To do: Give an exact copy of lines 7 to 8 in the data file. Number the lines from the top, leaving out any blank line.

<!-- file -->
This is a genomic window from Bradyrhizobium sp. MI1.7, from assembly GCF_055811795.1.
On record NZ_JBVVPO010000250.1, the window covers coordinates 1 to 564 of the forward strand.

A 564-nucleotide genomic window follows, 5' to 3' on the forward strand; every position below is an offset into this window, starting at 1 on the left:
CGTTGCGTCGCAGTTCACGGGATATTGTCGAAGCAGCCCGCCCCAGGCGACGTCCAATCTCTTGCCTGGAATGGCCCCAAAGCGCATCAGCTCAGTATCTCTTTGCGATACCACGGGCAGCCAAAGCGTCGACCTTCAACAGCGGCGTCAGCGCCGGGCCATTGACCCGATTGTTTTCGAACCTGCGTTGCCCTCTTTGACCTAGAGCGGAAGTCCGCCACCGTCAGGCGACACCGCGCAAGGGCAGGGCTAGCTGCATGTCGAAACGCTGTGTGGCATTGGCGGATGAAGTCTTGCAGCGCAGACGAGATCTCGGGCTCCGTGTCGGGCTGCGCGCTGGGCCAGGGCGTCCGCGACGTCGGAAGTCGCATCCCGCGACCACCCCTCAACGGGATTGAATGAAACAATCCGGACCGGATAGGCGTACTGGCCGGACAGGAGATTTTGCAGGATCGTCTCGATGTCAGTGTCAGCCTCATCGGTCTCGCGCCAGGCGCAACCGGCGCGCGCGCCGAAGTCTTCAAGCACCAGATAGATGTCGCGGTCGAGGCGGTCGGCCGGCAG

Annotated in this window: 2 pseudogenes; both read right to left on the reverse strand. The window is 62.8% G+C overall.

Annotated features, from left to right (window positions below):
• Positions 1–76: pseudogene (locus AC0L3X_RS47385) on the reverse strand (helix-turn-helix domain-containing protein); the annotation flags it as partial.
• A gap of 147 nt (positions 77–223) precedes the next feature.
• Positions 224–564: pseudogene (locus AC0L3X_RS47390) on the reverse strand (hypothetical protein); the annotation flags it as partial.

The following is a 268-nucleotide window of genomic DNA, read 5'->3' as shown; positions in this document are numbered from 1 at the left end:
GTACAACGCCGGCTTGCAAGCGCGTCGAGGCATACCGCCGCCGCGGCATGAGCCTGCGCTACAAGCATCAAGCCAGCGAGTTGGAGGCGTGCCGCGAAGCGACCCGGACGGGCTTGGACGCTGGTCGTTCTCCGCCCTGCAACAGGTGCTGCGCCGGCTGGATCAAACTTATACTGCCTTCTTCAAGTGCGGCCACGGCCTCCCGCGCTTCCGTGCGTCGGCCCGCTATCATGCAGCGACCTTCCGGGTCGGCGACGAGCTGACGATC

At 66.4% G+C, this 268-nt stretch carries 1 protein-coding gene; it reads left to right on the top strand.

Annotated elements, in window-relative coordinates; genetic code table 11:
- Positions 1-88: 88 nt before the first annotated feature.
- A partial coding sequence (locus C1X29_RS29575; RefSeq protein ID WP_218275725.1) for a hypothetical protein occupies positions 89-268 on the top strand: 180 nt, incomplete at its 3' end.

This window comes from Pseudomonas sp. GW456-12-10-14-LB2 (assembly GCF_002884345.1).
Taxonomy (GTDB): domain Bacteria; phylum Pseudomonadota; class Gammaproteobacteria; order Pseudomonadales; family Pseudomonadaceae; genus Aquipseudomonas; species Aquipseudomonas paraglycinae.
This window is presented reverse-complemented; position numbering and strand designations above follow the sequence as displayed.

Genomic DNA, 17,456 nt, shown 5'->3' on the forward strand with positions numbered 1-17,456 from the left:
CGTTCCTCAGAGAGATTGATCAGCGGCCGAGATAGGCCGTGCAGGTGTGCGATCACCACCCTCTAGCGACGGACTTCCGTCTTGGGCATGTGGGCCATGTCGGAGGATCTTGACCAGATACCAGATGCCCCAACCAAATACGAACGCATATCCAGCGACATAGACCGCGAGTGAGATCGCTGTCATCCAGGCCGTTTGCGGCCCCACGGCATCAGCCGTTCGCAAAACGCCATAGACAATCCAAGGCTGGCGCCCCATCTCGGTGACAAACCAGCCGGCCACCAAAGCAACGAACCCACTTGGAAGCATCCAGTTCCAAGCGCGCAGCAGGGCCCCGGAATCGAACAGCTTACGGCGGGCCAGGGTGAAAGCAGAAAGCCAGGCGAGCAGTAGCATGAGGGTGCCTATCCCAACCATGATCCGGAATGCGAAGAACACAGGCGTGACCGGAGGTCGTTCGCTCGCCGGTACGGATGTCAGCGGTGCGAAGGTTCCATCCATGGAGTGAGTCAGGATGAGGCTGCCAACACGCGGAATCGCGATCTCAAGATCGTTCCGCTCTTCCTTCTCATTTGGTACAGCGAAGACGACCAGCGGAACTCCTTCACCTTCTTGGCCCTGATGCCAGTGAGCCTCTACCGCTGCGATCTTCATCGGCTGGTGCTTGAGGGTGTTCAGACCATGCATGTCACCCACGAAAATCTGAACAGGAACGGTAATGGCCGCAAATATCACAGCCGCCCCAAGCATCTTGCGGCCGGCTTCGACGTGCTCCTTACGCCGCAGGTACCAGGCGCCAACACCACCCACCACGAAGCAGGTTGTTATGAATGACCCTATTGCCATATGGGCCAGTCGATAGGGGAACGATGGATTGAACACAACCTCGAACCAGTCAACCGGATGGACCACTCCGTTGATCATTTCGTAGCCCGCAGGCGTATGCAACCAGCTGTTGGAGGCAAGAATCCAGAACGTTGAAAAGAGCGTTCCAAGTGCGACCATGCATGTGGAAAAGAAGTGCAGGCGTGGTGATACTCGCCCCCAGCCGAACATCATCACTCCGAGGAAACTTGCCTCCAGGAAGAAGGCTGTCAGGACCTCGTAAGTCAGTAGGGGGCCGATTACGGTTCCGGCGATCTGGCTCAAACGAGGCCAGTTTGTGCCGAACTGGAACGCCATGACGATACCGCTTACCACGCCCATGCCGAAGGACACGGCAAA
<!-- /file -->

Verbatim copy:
• Positions 1–76: pseudogene (locus AC0L3X_RS47385) on the reverse strand (helix-turn-helix domain-containing protein); the annotation flags it as partial.
• A gap of 147 nt (positions 77–223) precedes the next feature.